6. 6. DB212 CHAPTER 4: NORMALISATION Steps to transform into 3NF:  Create one relation for each determinant in the transitive dependency.  Make the determinants the primary keys in their respective relations.  Include as non-key attributes those attributes that depend on the determinant. In the functional dependency: ORDER ( ORDER-NO, DATE, CUST-NO, CUST-NAME, CUST ADDRESS) there is a transitive dependency. That is, one of the non-key attribute can be used to determine other attributes. CUST-NO --> CUST-NAME, CUST-ADDRESS Therefore, there are update anomalies in this table.  Insertion anomaly. A new customer is found and cannot be entered until it has made an order.  Deletion anomaly. If an order-no is deleted from the ORDER table, we may lose some CUSTOMER information.  Modification anomaly. If the address of a customer changes, we have to update all the associated past order records. To remove such anomalies, we can decompose the ORDER relation into two relations. Example: 2NF 3NF Order-no Order-no Order-no Order-no Date Part-no Date Part-no Cust-no Qty-priced Cust-no Qty-ordered Cust-name Quoted-price Quoted-price Cust-address Cust-no Part-no Cust-name Part-no Part-description Cust-address Part-description Notice that CUST-NO is the primary key of a new relation and is a foreign key in the ORDER relation. A foreign key is an attribute that appears as a nonkey attribute in one relation and as a primary key attribute in another relation. Therefore the final result is ORDER (ORDER-NO, DATE, CUST-NO) ITEMS (ORDER-NO, PART-NO, NO-ORDERED, QUOTED-PRICE) CUSTOMER (CUST-NO, CUST-NAME, CUST-ADDRESS) PART (PART-NO, PART-DESC)4-6 Prof. Erwin M. Globio, MSIT
  7. 7. DB212 CHAPTER 4: NORMALISATION4.3 Transforming E-R Diagram to Relations 4.3.1 Represent Entities Each entity type in an E-R diagram is transformed into a relation. The primary key of the entity type becomes the primary key of the corresponding relation. Taking the following E-R diagram as an example, Cust-no CUSTOMER Cust-name Address PLACES Qty-ordered Quoted-price Order-no Part-no Date ORDER CONSISTS PART Part-description Cust-no the ORDER entity is transform into the following relation : ORDER ( ORDER-NO, DATE, CUST-NO ) 4.3.2 Represent Relationships  Binary 1:N Relationship A binary one-to-many (1:N) relationship in an E-R diagram is represented by adding the primary key attribute of the entity on the one-sided of the relationship, as a foreign key. Thus the CUSTOMER and ORDER relations in the E-R diagram are then transformed into ORDER ( ORDER-NO, DATE, CUST-NO ) CUSTOMER ( CUST-NO, CUST-NAME, CUST-ADDRESS ) CUST-NO is a foreign key in the ORDER relation but a primary key in the CUSTOMER relation.Prof. Erwin M. Globio, MSIT 4-7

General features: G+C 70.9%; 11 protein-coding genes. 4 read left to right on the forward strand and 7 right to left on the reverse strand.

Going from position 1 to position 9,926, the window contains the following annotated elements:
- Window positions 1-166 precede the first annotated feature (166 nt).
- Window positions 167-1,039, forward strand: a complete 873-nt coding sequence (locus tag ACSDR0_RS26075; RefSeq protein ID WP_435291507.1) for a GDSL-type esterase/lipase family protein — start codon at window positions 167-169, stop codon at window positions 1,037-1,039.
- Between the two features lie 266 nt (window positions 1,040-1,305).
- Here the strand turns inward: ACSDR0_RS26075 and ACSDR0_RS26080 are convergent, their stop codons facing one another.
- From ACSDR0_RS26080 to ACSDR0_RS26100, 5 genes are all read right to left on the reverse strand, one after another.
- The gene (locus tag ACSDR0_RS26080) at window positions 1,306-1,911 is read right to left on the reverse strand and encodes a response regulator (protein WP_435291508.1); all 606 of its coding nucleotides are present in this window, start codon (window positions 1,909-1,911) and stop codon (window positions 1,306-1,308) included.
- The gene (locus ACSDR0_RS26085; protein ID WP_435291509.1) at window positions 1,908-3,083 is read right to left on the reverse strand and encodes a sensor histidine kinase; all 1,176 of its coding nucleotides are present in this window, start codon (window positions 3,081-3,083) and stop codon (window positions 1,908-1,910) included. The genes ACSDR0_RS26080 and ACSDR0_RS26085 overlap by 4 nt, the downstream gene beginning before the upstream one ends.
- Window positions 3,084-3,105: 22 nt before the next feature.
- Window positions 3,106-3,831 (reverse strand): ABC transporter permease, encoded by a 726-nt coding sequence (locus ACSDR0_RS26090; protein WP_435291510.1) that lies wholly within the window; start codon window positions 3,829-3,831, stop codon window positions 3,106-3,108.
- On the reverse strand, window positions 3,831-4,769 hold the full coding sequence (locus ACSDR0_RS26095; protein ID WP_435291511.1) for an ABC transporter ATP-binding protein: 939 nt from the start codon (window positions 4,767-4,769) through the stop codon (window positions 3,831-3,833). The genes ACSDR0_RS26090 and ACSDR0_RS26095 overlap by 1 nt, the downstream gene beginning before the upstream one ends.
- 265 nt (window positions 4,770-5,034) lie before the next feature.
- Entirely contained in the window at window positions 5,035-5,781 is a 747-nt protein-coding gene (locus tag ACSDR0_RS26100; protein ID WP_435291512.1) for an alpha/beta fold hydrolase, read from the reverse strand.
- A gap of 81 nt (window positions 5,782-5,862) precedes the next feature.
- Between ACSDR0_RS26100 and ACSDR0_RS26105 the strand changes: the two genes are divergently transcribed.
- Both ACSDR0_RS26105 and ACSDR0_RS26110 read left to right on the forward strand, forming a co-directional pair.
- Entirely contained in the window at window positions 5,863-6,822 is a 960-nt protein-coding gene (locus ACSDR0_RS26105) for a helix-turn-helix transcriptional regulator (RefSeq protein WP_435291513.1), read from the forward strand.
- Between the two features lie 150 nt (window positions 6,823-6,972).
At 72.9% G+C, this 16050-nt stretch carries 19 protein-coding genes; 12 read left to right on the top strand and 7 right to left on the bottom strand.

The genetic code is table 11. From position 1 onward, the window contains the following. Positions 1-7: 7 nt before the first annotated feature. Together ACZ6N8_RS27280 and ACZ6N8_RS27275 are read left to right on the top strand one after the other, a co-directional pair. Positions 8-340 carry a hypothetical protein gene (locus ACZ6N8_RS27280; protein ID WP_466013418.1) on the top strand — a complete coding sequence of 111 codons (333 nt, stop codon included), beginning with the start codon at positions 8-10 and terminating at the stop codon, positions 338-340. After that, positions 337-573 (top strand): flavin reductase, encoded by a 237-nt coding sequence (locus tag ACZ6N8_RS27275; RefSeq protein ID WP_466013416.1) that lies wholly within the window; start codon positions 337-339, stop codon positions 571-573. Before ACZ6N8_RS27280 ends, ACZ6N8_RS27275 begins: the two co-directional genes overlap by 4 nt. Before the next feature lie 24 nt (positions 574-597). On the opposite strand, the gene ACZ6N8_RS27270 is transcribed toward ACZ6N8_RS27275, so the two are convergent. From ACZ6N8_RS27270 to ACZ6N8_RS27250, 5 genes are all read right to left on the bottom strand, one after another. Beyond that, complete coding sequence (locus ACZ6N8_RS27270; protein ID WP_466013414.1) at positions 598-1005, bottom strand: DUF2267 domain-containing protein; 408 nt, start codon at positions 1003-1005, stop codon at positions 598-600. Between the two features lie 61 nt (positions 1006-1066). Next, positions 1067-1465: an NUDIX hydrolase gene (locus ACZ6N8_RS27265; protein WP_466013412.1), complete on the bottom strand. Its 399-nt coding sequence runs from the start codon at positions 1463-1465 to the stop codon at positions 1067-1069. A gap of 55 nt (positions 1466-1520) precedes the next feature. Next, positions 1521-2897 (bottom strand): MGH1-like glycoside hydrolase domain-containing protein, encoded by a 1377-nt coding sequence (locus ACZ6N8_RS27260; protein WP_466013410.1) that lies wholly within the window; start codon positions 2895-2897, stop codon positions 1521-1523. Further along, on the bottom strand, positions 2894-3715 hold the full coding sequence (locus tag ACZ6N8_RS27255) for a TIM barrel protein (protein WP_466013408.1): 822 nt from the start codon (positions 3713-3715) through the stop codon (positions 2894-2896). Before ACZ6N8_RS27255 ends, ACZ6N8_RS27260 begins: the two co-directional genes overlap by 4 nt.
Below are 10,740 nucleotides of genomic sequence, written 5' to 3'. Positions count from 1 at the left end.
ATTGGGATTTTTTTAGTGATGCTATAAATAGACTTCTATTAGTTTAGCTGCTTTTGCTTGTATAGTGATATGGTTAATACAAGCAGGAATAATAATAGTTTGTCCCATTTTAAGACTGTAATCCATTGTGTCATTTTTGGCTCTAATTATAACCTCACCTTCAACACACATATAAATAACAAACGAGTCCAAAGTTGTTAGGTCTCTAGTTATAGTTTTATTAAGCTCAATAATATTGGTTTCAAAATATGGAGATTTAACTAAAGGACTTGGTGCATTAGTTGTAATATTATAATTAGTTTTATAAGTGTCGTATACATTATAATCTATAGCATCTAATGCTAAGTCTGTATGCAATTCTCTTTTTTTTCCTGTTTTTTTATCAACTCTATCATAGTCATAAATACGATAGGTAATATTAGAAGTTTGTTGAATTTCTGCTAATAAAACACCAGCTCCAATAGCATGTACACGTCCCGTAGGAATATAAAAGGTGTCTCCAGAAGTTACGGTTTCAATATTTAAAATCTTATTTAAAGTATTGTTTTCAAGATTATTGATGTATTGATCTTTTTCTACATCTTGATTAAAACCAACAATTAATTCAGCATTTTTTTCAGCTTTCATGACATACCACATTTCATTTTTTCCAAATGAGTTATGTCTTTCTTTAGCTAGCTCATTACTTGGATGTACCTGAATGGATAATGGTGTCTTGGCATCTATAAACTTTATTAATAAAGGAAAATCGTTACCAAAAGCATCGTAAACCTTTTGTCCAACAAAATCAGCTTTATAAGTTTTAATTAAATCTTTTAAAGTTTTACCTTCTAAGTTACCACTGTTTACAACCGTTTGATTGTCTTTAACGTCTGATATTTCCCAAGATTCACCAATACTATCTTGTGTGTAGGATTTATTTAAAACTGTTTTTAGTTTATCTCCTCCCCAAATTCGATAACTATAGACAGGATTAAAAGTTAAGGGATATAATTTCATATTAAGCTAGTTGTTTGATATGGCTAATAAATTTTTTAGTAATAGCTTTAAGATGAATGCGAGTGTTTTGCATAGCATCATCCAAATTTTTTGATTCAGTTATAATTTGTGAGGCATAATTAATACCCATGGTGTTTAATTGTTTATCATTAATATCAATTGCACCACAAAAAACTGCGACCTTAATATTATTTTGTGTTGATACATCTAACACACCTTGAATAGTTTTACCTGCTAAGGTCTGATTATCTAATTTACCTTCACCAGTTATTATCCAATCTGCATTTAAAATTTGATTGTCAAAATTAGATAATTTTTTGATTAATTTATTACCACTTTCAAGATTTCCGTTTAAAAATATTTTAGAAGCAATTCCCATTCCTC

8. 8. DB212 CHAPTER 4: NORMALISATION  Binary M:N Relationship For a binary any-to-many relationship between two entity types A and B, create a separate relation C. The primary key of this C relation is the composite key consisting of the primary keys for entities A and B. Thus, in the entities types PART and ORDER, a relation called ORDER-LINE is created which consists of the two primary keys in the PART and ORDER as well as the attributes QTY-ORDERED, QUOTED-PRICE. That is, ORDER-LINE ( ORDER-NO, PART-NO, QTY-ORDERED, QUOTED-PRICES)  Unary Relationships In a unary relationship (recursive relationship), the primary key of that relation is the same as for the entity type. A foreign key is added to the relation that references the primary key values. This is known as the recursive foreign key. Example: EMPLOYEE (EMP-ID, NAME, BIRTHDATE, MANAGER-ID)4.4 Merging Relations As part of the logical design process, normalised relations may have been created from a number of separate E-R diagrams and other user views. Some of these relations may be redundant and can be integrated with other relations (view integration). Example: Suppose that modelling a user view results in the following 3NF relation: STUDENT1 (STUDENTID, NAME, ADDRESS, PHONE, GUARDIAN). Modelling a second user view might result in the following relation: STUDENT2 (STUENTID, NAME, ADDRESS, DEPT) Since these two relations have the same primary key (STUDENTID), they describe the same entity and may be merged into one relation. Therefore the result of the merging is: STUDENT (STUDENTID, NAME, ADDRESS, PHONE, GUARDIAN, DEPT) This reduces duplication of NAME and ADDRESS.4-8 Prof. Erwin M. Globio, MSIT
  9. 9. DB212 CHAPTER 4: NORMALISATION4.5 Review Questions 1. For each of the following relations, indicate the normal form for that relation. If the relation is not in 3NF, normalise it. (Note: Functional dependencies are shown where appropriate.) a. CLASS (COURSE NO, SECTION NO) b. CLASS (COURSE NO, SECTION NO, ROOM) c. CLASS (COURSE NO, SECTION NO, ROOM, APACITY)ROOM - - > CAPACITY d. CLASS (COURSE NO, SECTION NO, COURSE NAME, ROOM, CAPACITY)ROOM - - > CAPACITYCOURSE NO - - > COURSE NAME 2. The table below contains sample data for parts and for vendors. Part No. Description Vendor Name Address Unit Cost 123 Logic Chip Fast Chips Cupertino 10.00 Smart Chips Phoenix 8.00 5678 Memory chip Fast Chips Cupertino 3.00 Quality Chips Austin 2.00 Smart Chips Phoenix 5.00 a. Convert this table to a relation (named PART SUPPLIER) in first normal form. b. List the functional dependencies in PART SUPPLIER and identify a candidate key. c. Identify each of the following: an insert anomaly, a delete anomaly, and modification anomaly in the above 1NF relation. d. Convert the relation to 3NF. 3. When integrating relations, the database analyst must understand the meaning of data and try to resolve problems arising form synonyms, homonyms relations. Illustrate with examples (quoting from your project), how such problems can be resolved.Prof. Erwin M. Globio, MSIT 4-9
  10. 10. DB212 CHAPTER 4: NORMALISATION LOCATION Accom ROOM May be Patient no Assigned to Location Patient name PATIENT Is billed ITEM for Extension Patient address Description (Other patient attributes) Attenda Charge Item code Procedure PHYSICIAN Physician Physician ID phone4 - 10 Prof. Erwin M. Globio, MSIT